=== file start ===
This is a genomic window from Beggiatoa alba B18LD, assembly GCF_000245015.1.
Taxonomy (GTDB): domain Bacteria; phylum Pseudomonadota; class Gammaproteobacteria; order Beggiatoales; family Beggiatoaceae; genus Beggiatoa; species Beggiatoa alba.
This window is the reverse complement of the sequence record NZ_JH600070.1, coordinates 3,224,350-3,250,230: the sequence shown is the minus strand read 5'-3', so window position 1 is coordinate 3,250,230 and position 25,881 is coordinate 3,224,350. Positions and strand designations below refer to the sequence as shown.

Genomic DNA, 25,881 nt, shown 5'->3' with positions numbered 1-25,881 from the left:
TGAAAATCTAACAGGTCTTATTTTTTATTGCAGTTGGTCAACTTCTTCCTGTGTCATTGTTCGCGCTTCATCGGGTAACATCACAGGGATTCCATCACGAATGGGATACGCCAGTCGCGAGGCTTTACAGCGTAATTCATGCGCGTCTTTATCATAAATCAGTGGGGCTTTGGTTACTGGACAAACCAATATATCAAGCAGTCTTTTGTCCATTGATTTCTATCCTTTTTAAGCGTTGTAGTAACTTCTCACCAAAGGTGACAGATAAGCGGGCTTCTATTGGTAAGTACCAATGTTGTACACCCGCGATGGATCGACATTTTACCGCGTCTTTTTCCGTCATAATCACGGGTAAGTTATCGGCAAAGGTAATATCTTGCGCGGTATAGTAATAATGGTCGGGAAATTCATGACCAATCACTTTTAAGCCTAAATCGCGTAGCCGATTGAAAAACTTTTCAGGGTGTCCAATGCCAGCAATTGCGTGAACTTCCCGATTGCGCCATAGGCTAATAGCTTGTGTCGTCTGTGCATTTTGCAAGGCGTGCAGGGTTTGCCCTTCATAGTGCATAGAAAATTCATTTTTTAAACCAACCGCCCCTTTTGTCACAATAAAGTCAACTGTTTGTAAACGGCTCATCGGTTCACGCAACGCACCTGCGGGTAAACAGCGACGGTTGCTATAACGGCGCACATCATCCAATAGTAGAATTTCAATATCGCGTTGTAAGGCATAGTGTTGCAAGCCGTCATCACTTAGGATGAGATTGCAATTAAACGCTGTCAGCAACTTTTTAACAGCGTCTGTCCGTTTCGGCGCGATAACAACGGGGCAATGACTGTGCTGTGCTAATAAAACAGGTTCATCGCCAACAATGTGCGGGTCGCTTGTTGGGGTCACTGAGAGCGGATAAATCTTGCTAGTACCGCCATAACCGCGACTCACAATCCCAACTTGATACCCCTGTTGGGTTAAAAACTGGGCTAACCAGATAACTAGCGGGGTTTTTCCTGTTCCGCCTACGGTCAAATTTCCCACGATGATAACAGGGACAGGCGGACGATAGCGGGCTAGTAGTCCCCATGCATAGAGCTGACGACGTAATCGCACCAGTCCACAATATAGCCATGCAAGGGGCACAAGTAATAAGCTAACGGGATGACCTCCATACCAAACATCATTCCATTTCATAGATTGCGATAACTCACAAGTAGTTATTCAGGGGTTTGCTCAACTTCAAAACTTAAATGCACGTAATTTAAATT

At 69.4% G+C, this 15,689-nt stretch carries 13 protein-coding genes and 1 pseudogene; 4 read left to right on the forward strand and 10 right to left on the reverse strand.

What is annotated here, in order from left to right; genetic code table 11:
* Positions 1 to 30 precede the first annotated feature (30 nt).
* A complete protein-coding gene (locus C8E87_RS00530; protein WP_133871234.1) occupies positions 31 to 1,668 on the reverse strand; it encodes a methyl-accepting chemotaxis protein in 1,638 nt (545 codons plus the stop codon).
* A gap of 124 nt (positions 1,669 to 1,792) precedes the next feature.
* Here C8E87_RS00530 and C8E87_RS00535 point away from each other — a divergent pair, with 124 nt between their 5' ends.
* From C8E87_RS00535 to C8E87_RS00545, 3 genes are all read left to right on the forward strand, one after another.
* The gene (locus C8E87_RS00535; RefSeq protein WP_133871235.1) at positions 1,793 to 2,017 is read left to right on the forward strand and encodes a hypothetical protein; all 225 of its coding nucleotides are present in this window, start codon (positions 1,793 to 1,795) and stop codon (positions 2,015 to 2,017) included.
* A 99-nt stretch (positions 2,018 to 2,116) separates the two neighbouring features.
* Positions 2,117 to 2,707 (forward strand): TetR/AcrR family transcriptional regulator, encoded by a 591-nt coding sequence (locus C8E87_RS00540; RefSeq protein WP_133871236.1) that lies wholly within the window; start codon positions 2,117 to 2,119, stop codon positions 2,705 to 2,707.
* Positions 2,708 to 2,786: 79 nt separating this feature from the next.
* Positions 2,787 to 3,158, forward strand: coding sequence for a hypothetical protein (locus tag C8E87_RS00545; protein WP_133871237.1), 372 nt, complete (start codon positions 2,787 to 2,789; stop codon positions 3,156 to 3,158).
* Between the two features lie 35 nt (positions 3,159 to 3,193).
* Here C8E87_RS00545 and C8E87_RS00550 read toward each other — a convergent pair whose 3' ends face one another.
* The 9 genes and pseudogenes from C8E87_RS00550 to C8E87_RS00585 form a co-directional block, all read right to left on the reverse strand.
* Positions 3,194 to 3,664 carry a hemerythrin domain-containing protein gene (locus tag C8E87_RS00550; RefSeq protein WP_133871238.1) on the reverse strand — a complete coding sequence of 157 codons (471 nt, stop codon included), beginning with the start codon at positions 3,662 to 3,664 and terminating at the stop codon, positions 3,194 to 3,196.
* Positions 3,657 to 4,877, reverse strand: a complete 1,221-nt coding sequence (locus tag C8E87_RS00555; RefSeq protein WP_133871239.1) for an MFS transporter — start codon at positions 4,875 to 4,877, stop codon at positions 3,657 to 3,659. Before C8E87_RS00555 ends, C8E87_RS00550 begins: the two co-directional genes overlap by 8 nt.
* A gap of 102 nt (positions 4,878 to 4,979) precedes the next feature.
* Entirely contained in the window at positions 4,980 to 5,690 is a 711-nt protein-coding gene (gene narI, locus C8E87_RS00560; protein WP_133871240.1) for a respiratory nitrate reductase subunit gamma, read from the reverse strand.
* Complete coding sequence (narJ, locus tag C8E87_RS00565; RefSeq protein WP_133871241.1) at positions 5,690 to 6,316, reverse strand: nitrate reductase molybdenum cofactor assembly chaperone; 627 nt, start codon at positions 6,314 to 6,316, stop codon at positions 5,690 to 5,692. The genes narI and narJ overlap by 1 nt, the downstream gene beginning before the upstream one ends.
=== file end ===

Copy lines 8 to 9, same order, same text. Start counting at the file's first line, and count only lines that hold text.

* Positions 1 to 30 precede the first annotated feature (30 nt).
* A complete protein-coding gene (locus C8E87_RS00530; protein WP_133871234.1) occupies positions 31 to 1,668 on the reverse strand; it encodes a methyl-accepting chemotaxis protein in 1,638 nt (545 codons plus the stop codon).